Originating Technology/NASA Contribution

Marshall Space Flight Center develops key transportation and propulsion technologies for the Space Agency. The Center manages propulsion hardware and technologies of the space shuttle, develops the next generation of space transportation and propulsion systems, oversees science and hardware development for the International Space Station, manages projects and studies that will help pave the way back to the Moon, and handles a variety of associated scientific endeavors to benefit space exploration and improve life here on Earth.

It is a large and diversified center, and home to a great wealth of design skill. Some of the same mechanical design skill that made its way into the plans for rocket engines and advanced propulsion at this Alabama-based NASA center also worked its way into the design of an orthotic knee joint that is changing the lives of people with weakened quadriceps.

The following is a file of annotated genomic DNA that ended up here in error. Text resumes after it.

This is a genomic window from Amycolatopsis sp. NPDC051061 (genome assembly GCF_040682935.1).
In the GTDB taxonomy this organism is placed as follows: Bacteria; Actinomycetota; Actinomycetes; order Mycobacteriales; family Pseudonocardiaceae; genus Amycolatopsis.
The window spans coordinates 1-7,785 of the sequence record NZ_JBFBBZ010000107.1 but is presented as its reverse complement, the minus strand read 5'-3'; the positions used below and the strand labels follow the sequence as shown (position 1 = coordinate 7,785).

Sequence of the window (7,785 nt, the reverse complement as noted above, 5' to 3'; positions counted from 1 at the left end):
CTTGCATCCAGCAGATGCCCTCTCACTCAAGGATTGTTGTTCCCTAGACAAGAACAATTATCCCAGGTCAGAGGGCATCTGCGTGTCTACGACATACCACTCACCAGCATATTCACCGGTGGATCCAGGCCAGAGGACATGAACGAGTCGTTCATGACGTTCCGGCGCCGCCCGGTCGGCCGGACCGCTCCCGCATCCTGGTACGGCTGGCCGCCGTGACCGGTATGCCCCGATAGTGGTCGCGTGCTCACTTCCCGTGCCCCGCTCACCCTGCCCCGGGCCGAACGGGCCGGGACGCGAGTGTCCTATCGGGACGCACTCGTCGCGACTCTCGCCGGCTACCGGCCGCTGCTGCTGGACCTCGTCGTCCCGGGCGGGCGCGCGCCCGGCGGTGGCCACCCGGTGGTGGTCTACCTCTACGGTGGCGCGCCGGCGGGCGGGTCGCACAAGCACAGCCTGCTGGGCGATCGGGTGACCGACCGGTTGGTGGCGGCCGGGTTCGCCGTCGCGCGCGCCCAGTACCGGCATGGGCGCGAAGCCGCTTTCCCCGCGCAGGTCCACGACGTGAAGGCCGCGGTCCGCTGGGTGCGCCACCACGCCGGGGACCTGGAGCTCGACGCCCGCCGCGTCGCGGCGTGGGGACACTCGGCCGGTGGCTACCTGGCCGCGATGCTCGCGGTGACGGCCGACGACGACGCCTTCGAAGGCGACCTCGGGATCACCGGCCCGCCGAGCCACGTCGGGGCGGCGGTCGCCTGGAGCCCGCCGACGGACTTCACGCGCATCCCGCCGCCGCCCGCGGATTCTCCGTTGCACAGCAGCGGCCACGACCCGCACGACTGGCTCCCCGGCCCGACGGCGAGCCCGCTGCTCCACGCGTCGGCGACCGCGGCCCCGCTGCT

Gary Horton, owner and operator of Horton’s Orthotic Lab Inc., in Little Rock, Arkansas, was visiting Marshall on unrelated business, when he unexpectedly received assistance with a knee brace he was designing.

He was attending a meeting at the Center, where, once the engineers learned he was an orthotist, they shared with him plans for several newly designed knee joints.

The particular design that caught his eye was one by Marshall employee, Neil Meyers, a mechanical engineer, who had developed a lockable joint with a hinge brake.